US Lawmakers Investigating Tax Evasion, Money Laundering by Walmart in Mexico

Aug. 16, 2012
Congressmen told company they have 'internal company documents suggesting that Walmart may have had compliance issues relating not only to bribery, but also to questionable financial behavior including tax evasion and money laundering in Mexico.'

Two US lawmakers probing bribery allegations against Walmart in Mexico say they have documents suggesting the retail giant may also have engaged in tax evasion and money laundering.

The congressmen, Elijah Cummings and Henry Waxman, made their claim in a letter to Walmart Chief Executive Michael Duke dated Tuesday, urging him to respond to requests for information about allegations that the company violated the Foreign Corrupt Practices Act.

"We have obtained internal company documents, including internal audit reports, from other sources suggesting that Walmart may have had compliance issues relating not only to bribery, but also to 'questionable financial behavior' including tax evasion and money laundering in Mexico," said the letter.

Cummings and Waxman gave Walmart until August 28 to answer their call for documents and briefings.

"Although you have stated on multiple occasions that you intend to cooperate with our investigation, you have failed to provide the documents we requested, and you continue to deny us access to key witnesses," they wrote.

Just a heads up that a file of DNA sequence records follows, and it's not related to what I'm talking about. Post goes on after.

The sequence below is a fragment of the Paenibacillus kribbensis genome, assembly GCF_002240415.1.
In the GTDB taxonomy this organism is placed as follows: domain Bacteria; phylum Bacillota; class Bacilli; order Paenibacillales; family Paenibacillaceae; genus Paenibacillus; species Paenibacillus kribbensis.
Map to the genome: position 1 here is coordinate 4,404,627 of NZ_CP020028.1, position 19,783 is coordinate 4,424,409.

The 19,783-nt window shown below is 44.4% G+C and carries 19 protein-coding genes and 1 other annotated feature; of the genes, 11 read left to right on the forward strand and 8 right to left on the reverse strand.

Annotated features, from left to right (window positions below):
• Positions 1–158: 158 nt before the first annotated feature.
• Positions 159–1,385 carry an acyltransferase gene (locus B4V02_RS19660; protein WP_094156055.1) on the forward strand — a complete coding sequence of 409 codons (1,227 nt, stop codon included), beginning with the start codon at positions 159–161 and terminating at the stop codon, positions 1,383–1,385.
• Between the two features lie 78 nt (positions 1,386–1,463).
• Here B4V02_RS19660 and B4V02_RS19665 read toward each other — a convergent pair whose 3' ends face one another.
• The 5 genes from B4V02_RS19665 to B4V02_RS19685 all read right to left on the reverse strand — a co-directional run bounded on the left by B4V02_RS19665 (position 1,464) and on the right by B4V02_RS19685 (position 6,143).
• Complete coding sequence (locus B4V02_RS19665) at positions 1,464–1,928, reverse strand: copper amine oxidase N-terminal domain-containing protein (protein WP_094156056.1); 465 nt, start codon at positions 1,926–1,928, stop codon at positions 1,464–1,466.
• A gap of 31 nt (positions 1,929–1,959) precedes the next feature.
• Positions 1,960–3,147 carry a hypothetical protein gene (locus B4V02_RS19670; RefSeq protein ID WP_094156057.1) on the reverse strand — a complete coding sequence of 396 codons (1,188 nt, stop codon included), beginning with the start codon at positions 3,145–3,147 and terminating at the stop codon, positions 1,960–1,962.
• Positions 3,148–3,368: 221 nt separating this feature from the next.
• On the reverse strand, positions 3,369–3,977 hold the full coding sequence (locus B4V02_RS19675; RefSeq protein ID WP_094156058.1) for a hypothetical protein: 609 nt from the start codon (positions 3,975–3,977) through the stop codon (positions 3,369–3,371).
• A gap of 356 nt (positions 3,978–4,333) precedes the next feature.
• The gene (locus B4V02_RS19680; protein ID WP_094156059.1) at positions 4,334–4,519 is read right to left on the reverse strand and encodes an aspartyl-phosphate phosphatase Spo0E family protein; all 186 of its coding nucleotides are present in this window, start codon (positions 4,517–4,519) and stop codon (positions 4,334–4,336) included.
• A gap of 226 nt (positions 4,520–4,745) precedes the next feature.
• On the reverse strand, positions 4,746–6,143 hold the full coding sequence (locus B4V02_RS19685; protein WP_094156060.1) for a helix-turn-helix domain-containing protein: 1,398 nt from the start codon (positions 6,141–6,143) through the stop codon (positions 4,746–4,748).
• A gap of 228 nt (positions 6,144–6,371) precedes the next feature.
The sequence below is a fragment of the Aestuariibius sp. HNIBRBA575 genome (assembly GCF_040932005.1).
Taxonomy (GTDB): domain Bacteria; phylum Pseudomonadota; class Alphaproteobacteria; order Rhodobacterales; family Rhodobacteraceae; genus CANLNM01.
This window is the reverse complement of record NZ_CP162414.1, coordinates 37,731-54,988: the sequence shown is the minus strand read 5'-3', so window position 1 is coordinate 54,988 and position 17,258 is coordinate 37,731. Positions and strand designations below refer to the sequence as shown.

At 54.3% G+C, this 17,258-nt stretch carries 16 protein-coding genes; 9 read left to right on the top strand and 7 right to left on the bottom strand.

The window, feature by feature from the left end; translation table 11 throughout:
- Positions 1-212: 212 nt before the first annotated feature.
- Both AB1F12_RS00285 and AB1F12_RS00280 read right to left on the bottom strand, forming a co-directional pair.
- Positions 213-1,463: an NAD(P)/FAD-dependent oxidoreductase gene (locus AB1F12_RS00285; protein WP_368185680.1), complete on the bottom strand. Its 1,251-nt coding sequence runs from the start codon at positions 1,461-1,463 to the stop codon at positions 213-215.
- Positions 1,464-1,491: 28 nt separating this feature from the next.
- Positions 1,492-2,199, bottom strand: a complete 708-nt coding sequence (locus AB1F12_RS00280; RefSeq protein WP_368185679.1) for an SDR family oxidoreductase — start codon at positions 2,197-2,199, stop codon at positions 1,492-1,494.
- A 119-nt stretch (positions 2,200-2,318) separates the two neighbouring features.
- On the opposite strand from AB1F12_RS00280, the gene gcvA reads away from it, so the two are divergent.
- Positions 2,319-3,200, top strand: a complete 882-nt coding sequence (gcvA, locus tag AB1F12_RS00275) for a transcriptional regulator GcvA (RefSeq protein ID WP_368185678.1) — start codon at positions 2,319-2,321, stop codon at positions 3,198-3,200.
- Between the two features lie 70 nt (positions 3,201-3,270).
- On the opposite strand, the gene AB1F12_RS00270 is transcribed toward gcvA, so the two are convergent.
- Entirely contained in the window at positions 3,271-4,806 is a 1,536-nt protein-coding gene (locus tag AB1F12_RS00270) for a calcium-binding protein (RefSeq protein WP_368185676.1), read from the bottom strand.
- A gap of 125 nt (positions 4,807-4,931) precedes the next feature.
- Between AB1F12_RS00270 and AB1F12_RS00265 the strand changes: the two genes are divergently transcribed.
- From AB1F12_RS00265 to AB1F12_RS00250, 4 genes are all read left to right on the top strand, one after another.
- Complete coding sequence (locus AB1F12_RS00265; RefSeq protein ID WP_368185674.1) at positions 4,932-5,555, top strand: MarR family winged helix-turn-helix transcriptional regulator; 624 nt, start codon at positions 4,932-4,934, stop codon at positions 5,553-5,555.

Walmart spokeswoman Brooke Buchanan said the company had already given two briefings to lawmakers and "are exploring ways to make additional information available."

"We are committed to doing whatever we can to appropriately address their requests, consistent with the ongoing federal investigation," she said in an email.

Walmart's Mexico subsidiary Walmex said in a brief statement that it had no knowledge of any investigation by Mexican authorities into tax evasion and money laundering allegations.

The US congressional investigation is running in parallel to inquiries from the US Justice Department, the Securities and Exchange Commission and the Mexican government.

The scandal broke after the New York Times reported in April that the retail giant's largest non-US subsidiary made illicit payments to win market dominance and tried to cover them up.

During Walmart's rapid expansion of its Mexico operations in the early 2000s, the company allegedly shelled out $24 million in bribes to Mexican officials, according to the newspaper.

Speaking to shareholders in June, Walmart chairman Robson Walton vowed the retailer would not tolerate corrupt acts, promising "a thorough and comprehensive inquiry" into the Mexico accusations and said the company was cooperating with government investigators.

Copyright Agence France-Presse 2012

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